Students as innovators… – What Ed Said Guest post by Claire, one of our Grade 5 teachers, discovering the power of letting go. The headings are my commentary… Opportunities for creativity and innovation… Over the last week, my team of Year 5 teachers, together with Edna, have been planning a unit of inquiry into energy. We had already established the rubric for conceptual understandings that was to guide our inquiry but were looking for ways to allow for more creativity. Provocation to encourage thinking and action… The opportunity arose in my class when, after an initial provocation and some personal research into energy, a student declared that he would like to create something electronic. Student generated thinking and inquiry… They realised that in order to make their inventions they would have to research the scientific principles behind them. Connections with prior learning… In order to find the required information, the children felt that the internet was the obvious first source. Student ownership and decision-making…

Schulich School of Business - Improving Teaching Using Student Feedback Is it really necessary to discuss the feedback with the students? Yes. If you’re not prepared to communicate and take action based on the feedback, don’t ask for it. How should I react if the student feedback is really "ugly" and very negative? Listen to and learn from negative feedback but don’t let it debilitate you. It is also useful to remember that many students are inexperienced in giving formal feedback. What should I do if the students suggest dropping a particular topic or class in their feedback? Start by probing whether the feedback suggests the topic is not worth discussing in class or whether students are suggesting it should be dropped from the course. If the students are suggesting that the topic should be dropped from the course, then make your own determination of whether you agree with that opinion. If you agree that a topic should be dropped from the course, your discretion in this regard may be limited on whether the course is core or elective.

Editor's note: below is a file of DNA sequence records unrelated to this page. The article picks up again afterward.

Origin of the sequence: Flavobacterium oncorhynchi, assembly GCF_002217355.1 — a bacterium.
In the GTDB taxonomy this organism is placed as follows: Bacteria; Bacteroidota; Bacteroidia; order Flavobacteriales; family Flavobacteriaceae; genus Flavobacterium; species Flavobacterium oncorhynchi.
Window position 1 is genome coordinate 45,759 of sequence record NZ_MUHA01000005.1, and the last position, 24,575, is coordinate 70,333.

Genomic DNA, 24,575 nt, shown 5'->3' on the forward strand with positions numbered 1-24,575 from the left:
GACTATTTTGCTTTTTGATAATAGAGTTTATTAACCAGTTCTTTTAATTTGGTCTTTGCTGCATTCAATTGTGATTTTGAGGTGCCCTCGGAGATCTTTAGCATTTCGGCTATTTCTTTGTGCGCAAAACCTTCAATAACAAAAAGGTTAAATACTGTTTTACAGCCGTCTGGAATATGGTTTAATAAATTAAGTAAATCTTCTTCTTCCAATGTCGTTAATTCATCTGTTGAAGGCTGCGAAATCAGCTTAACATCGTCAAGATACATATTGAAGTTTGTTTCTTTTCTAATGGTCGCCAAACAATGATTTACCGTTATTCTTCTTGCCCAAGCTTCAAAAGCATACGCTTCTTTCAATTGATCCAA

The Maker-Inspired Elementary Classroom Have you heard about the Maker Movement? It’s a new approach to the classroom calling for student creativity through hands-on projects. Encouraging a constant “tinkering” mentality, the Maker Movement allows students a reprieve from standardized testing as they create, invent and learn together. New technology, such as 3D printers, robotics, wearable computing, and “smart” materials is allowing every teacher to incorporate Maker-inspired spaces into the classroom! Here are a few ways you can integrate technology to create the ideal classroom “makerspace.” There are two ways to adapt makerspaces in the classroom. Many classrooms use makerspaces as a separate lab or activity that will allow students a reprieve from book-based learning to connect to the subject material in a physical manner. Science: Makerspace technology, such as a 3D printer, allows for physical modeling. Learning by Making. Encourages Openness. -Makerspaces push for a collaborative community of global problem solvers. 1.

Getting and Using Student Feedback | Learning & Teaching Student Experience of Learning and Teaching (SELT) SELTs are the form of student feedback most familiar to staff and students. They provide a regular indicator of student perspectives on learning and teaching practice. The University has recently introduced online SELT (eSELT) processes for the majority of courses, which means that SELTs are now centrally generated and conducted by Planning and Performance Reporting. Students are given the opportunity to provide feedback about their experience of each course in which they are enrolled. There are advantages and disadvantages to required student evaluations such as SELTs. Course Experience Questionnaire and the University Experience Survey The Course Experience Questionnaire (CEQ) is conducted by Graduate Careers Australia as part of the Australian Graduate Survey questionnaire, appearing alongside the Graduate Destination Survey. Other Student Feedback Staff may choose to conduct additional surveys and research with their students.